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Jonathan Berg
University of Haifa
  1.  99
    Direct Belief: An Essay on the Semantics, Pragmatics, and Metaphysics of Belief.Jonathan Berg - 2012 - De Gruyter Mouton.
    Jonathan Berg argues for the Theory of Direct Belief, which treats having a belief about an individual as an unmediated relation between the believer and the individual the belief is about. After a critical review of alternative positions, Berg uses Grice's theory of conversational implicature to provide a detailed pragmatic account of substitution failure in belief ascriptions and goes on to defend this view against objections, including those based on an unwarranted "Inner Speech" Picture of Thought. The work serves as (...)
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  2.  86
    The Pragmatics of Substitutivity.Jonathan Berg - 1988 - Linguistics and Philosophy 11 (3):355 - 370.
  3.  12
    Indirect Reports and Pragmatics in the World Languages.Alessandro Capone, Una Stojnic, Ernie Lepore, Denis Delfitto, Anne Reboul, Gaetano Fiorin, Kenneth A. Taylor, Jonathan Berg, Herbert L. Colston, Sanford C. Goldberg, Edoardo Lombardi Vallauri, Cliff Goddard, Anna Wierzbicka, Magdalena Sztencel, Sarah E. Duffy, Alessandra Falzone, Paola Pennisi, Péter Furkó, András Kertész, Ágnes Abuczki, Alessandra Giorgi, Sona Haroutyunian, Marina Folescu, Hiroko Itakura, John C. Wakefield, Hung Yuk Lee, Sumiyo Nishiguchi, Brian E. Butler, Douglas Robinson, Kobie van Krieken, José Sanders, Grazia Basile, Antonino Bucca, Edoardo Lombardi Vallauri & Kobie van Krieken (eds.) - 2019 - Springer Verlag.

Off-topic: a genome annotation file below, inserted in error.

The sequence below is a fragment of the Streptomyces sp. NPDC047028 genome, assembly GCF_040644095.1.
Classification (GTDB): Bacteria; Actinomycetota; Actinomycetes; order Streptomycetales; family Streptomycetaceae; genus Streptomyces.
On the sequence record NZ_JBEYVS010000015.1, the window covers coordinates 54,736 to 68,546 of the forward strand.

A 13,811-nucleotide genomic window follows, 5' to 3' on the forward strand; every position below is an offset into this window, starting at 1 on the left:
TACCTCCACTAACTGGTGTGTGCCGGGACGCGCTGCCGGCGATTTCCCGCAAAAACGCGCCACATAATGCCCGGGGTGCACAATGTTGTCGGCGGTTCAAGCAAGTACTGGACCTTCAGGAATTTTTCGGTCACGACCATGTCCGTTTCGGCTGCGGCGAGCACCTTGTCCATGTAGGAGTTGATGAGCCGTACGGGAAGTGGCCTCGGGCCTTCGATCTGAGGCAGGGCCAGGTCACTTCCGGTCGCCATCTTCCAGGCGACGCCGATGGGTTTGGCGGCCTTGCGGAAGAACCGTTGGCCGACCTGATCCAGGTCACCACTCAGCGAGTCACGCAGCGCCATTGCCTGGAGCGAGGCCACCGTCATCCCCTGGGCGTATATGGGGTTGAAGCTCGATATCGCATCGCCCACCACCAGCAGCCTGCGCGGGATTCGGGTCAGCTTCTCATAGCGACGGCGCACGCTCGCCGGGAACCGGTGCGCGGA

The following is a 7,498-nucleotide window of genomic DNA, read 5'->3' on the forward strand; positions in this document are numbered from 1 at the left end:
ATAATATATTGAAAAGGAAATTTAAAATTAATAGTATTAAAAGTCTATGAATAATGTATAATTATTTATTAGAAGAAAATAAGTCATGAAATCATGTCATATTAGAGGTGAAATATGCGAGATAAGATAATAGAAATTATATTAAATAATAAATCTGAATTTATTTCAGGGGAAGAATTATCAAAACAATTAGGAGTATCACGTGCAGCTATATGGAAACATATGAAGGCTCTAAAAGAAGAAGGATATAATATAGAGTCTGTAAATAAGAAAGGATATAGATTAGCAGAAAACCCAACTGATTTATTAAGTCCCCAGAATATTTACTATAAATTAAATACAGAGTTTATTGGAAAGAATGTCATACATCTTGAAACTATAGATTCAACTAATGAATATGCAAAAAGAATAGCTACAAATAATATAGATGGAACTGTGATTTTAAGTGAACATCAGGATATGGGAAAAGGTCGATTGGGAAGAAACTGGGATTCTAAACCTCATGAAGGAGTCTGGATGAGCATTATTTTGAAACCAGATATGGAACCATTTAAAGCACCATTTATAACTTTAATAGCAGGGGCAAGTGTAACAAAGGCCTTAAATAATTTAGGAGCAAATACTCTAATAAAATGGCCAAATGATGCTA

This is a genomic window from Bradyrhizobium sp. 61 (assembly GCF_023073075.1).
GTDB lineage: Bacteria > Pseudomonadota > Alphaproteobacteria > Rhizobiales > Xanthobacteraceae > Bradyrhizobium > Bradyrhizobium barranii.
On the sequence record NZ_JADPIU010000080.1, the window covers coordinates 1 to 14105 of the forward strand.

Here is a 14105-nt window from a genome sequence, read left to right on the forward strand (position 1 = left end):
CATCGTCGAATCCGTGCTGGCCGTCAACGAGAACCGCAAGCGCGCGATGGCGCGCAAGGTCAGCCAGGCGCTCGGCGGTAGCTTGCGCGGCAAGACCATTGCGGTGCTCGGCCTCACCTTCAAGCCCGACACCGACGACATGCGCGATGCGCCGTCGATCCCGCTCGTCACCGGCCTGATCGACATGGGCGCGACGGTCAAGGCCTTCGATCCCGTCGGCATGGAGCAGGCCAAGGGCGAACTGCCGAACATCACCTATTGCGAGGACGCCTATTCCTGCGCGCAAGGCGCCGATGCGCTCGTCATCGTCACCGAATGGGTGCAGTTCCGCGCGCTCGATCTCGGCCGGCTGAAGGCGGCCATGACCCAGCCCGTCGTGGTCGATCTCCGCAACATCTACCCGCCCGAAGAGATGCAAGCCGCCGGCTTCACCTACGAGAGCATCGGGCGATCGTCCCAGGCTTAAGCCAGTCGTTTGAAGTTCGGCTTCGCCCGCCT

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  4.  44
    Interpreting Arguments.Jonathan Berg - 1987 - Informal Logic 9 (1).
  5.  3
    Is Semantics Still Possible?Jonathan Berg - 2002 - Journal of Pragmatics 34 (4):349-359.
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  6.  38
    Church's Thesis Misconstrued.Jonathan Berg & Charles Chihara - 1975 - Philosophical Studies 28 (5):357 - 362.
  7. Pragmatics and the Semantics of Belief.Jonathan Berg - 1983 - Dissertation, University of California, Los Angeles
    It is shown how the discussion of the semantics of sentences attributing belief, central to the philosophy of language since Frege, may benefit from consideration of pragmatic features of the context of utterance. ;The dissertation begins with a historical introduction to the problem of substitutivity in belief contexts. Traditional solutions advanced by Frege, Russell, and Carnap are reviewed, along with traditional objections to such solutions. It is then suggested that the traditional Quinian approach of declaring belief ascriptions semantically ambiguous might (...)
     
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  8.  88